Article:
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Live review: Caligula’s Horse and Brutai @ The Black Heart, London, 28/6/17


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Despite it being only two shows long, the UK tour of Australian prog rock mavens Caligula’s Horse has been a diverse affair.

Caligula's Horse

The short trek began over the weekend with a solo show at Southampton’s Talking Heads. With no support act to speak of, the deck was already stacked against the band, made unfathomably worse by the fact that the show only had an audience of 27 people. Being the ever-consummate professionals that they are, however, Caligula’s Horse was able to pull through and deliver an intimate, energetic set to this small handful of their followers.

Tonight at Camden’s Black Heart though, a wholly different story can be told. Unlike their previous show’s measly attendance, tickets are sold out and Caligula’s Horse have one of London’s fastest-rising metal bands, Brutai (★★★★☆), as an opener.

Hot off a set at this year’s Download Festival, the local quintet arrive in a flurry of muscular riffs and immense melodies. Rhythm guitarist Felix Lawrie and keyboardist Alex Lorimer co-helm a dual vocal attack while the instrumentals deliver a tight, intricate, heavy pummelling. Driven by tight shreds like those on ‘Relapse’ and ‘Spiders’, all of which are powerful enough to shake the Black Heart to its very foundations, Brutai perfectly set the tone for the technically-inclined juggernaut set to follow, made complete by a surprisingly large turn-out for a supporting band.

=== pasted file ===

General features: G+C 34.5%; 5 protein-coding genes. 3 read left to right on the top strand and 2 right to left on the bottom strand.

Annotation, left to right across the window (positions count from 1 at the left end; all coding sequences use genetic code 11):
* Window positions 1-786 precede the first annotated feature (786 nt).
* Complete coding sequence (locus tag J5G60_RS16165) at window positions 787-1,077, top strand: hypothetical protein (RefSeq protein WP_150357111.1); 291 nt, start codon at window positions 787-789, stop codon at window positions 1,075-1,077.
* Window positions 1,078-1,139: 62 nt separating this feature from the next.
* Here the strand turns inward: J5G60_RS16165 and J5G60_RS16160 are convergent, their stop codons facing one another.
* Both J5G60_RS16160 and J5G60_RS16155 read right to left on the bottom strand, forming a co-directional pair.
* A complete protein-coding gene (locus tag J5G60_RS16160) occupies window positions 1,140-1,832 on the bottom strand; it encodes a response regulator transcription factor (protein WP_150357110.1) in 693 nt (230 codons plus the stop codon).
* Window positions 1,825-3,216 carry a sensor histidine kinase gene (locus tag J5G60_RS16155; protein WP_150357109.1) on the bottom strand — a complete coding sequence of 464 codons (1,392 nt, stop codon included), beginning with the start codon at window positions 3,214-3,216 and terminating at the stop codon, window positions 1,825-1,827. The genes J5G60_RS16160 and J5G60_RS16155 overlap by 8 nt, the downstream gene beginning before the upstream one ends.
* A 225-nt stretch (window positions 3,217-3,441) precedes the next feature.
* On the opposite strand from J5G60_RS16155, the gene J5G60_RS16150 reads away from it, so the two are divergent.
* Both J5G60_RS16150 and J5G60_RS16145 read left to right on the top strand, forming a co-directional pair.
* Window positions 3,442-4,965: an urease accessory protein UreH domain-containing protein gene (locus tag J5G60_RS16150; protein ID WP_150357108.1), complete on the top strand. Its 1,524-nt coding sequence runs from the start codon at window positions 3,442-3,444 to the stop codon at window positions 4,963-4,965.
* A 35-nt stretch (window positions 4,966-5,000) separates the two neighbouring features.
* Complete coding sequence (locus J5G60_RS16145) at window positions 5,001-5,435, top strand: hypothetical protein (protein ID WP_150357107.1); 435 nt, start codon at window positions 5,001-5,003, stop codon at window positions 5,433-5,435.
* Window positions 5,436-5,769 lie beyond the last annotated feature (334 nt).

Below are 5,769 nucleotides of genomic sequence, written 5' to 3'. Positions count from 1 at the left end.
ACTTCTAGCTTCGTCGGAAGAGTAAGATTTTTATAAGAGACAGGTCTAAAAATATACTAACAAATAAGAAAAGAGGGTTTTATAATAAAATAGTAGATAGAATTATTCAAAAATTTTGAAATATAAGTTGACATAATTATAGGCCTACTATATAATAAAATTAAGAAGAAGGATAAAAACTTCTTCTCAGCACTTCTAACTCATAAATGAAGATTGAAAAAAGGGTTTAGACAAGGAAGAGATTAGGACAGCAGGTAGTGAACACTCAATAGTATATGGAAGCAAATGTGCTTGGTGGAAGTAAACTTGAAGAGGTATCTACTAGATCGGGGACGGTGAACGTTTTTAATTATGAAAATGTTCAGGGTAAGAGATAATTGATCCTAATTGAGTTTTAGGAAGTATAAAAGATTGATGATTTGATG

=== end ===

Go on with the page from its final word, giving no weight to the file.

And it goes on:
The only real flaw with this set is that, after recent performances at huge festivals like Download and Bloodstock, the band feel constrained on the smaller stage of the Black Heart. Constantly, they express a desire to move and spread out in keeping with their energetic metal tunes, yet that is an opportunity they are never afforded.

However, the headlining Caligula’s Horse (★★★★★) very quickly make themselves at home in the unbelievably sweaty venue that they will be performing their hour-plus set within. The incendiary and heavy ‘Marigold’ begins the proceedings, with its undiluted ferocity crossed with ambient verses and thought-provoking lyricism summarising both poles of this band’s versatile sound.

Both in regards to technicality and showmanship, Caligula’s Horse are unstoppable tonight, with every member of this five-piece from Down Under hitting every single note perfectly, all while appearing to have the time of their lives on-stage. Front-man Jim Grey makes no bones about dancing and head-banging along with his own group’s avant-garde tunes (quickly encouraging tonight’s immense crowd to follow suit), while even the instrumentalists, especially seven-string maestro Sam Vallen, also find themselves able to explore what little space the Black Heart offers.

The band’s sense of humour shines through almost perpetually, with singer Grey’s charismatic repartee with select members of tonight’s audience offering up many a chuckle. Yet, there is also a very meaningful undertone that carries itself through the set, not only through lyrics like those found on ‘Daughter of the Mountain’ and ‘Water’s Edge’, but also in the spoken word interlude ‘Inertia and the Weapon of the Wall’, which heralds an acidic, vitriolic attack on the apathy of the establishment and the warmongers.

Balancing out the underlying seriousness of their set with the anthemic closer ‘Rust’, Caligula’s Horse doubtlessly shine bright at the Black Heart, delivering soul, humour, charisma and technical perfection in equal measure to make for one of the best headlining sets to grace the venue in a very long while.

Caligula’s Horse’s upcoming album, In Contact, will be available on 15th September via InsideOut Music.

Brutai’s latest album, Born, is available now via Transcend Music. Read our review of it here.


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